Book review: Clash of Empires in South China, by Franco David Macri
Clash of Empires in South China: The Allied Nations' Proxy War with Japan
by Franco David Macri
University of Kansas Press
Every so often, a work of scholarship completely changes the way we thought we understood the past. This superb new volume details the extensive back-story which led up to the global outbreak of war with Japan in 1941, and Hong Kong's vital but under-recognised connections to this event over several years.
Japan's all-out invasion of China in 1937, after several years of relentless encroachment following the Manchurian crisis in 1931, was the most dramatic Far Eastern symptom of what poet W.H. Auden characterised as the "low, dishonest decade". The Spanish civil war, Adolf Hitler's rise, the Munich crisis and the subsequent European drift towards war all complete the shoddy, tragic picture of massive diplomatic and political dysfunction and failure.
Over time, historical events may become received fact in the popular imagination. Myths surrounding the lead-up to the outbreak of world war in the Far East and Pacific are one key example.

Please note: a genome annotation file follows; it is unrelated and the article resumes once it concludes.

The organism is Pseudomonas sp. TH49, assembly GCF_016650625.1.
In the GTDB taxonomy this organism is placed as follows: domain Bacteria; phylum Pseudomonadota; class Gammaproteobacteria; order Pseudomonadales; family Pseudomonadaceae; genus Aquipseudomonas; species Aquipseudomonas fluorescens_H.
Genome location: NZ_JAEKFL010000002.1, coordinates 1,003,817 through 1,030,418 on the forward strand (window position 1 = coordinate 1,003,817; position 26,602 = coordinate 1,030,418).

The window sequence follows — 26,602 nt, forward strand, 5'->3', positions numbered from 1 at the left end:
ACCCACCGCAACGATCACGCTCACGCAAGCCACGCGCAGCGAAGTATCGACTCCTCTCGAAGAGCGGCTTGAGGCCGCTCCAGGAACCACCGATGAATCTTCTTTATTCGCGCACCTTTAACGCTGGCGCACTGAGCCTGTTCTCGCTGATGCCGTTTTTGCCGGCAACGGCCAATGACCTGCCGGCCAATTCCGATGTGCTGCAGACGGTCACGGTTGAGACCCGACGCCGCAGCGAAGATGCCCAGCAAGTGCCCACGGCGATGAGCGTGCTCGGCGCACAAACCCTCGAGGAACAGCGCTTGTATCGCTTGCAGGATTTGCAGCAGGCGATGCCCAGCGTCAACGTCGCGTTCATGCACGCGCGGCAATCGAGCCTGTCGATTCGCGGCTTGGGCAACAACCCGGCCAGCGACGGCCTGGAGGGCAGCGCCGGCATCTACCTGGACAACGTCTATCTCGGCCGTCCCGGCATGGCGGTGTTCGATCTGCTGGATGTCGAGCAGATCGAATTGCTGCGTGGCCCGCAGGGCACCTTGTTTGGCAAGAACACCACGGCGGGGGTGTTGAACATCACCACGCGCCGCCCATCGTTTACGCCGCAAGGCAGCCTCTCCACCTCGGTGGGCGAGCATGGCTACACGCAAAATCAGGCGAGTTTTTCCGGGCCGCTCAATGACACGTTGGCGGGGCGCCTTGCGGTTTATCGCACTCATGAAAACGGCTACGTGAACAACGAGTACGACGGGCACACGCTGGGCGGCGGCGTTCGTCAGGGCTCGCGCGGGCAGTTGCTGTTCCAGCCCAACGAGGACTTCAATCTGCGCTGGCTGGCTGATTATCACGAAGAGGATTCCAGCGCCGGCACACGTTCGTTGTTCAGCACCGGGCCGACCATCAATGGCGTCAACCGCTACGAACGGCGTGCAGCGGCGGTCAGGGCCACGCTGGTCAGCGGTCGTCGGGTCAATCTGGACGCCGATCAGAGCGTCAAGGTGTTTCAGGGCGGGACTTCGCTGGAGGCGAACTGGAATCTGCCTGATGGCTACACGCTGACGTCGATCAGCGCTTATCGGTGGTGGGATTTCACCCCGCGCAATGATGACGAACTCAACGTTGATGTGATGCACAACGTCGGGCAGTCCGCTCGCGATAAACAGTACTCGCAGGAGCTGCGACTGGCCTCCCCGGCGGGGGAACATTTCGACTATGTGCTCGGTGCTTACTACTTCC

Probably the most prominent popular belief today maintains that pre-war Hong Kong was governed and garrisoned by a clutch of blimpish colonial stereotypes, straw men with no clue about events taking place in the wider world. In tragic consequence of their ignorance and complacency (as we have been led to believe), Hong Kong was caught catastrophically by surprise when the Japanese finally struck. The territory was also seen as a small outpost of British rule, and of insignificant strategic value in terms of broader global strategic objectives.
Nothing could be further from the truth, according to Franco David Macri. Hong Kong's logistics networks, port and railway facilities and overall trade and transport role, in terms of broader imperial strategy for Britain, Japan, the US and rising Pacific nations such as Canada, are comprehensively considered.
Research and serious scholarship aside, Macri deftly manages the unusual: most published works recycled from their authors' initial PhD theses (Macri took a doctorate in history at the University of Hong Kong) are dry and often turgid to the point of indigestibility. This solid work is eminently readable and so merits an essential place in any serious Hong Kong studies collection.
Specialists in the areas of military and diplomatic history or Far Eastern intelligence networks will read it with profit, and lay readers will find most of their previously held assumptions debunked. Clash of Empires in South China is essential reading for anyone who wants to better understand Hong Kong's vital strategic role in China in the late 1930s as the war with Japan steadily gathered pace.